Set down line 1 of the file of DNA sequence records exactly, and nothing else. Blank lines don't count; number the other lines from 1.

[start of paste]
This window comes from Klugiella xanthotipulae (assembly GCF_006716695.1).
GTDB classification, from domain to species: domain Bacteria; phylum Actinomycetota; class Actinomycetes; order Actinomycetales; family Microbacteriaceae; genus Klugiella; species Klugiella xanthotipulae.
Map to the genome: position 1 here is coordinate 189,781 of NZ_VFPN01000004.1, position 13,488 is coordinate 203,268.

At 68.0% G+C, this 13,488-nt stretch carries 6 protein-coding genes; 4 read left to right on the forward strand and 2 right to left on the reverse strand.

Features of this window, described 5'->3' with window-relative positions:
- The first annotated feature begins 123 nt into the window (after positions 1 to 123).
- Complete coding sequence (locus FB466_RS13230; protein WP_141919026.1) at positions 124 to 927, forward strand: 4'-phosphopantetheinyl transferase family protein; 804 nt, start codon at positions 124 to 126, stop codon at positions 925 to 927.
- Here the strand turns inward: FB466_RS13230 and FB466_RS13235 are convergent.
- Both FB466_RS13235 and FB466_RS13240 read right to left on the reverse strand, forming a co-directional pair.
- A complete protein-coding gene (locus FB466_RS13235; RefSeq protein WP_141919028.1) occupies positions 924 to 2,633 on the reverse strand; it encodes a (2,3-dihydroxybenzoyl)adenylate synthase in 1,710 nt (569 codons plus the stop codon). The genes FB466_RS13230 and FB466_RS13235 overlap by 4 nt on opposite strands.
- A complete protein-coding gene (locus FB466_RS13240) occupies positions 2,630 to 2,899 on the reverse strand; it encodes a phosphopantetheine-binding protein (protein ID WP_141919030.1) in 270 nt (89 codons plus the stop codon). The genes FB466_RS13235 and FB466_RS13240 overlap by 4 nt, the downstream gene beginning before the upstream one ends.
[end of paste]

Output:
This window comes from Klugiella xanthotipulae (assembly GCF_006716695.1).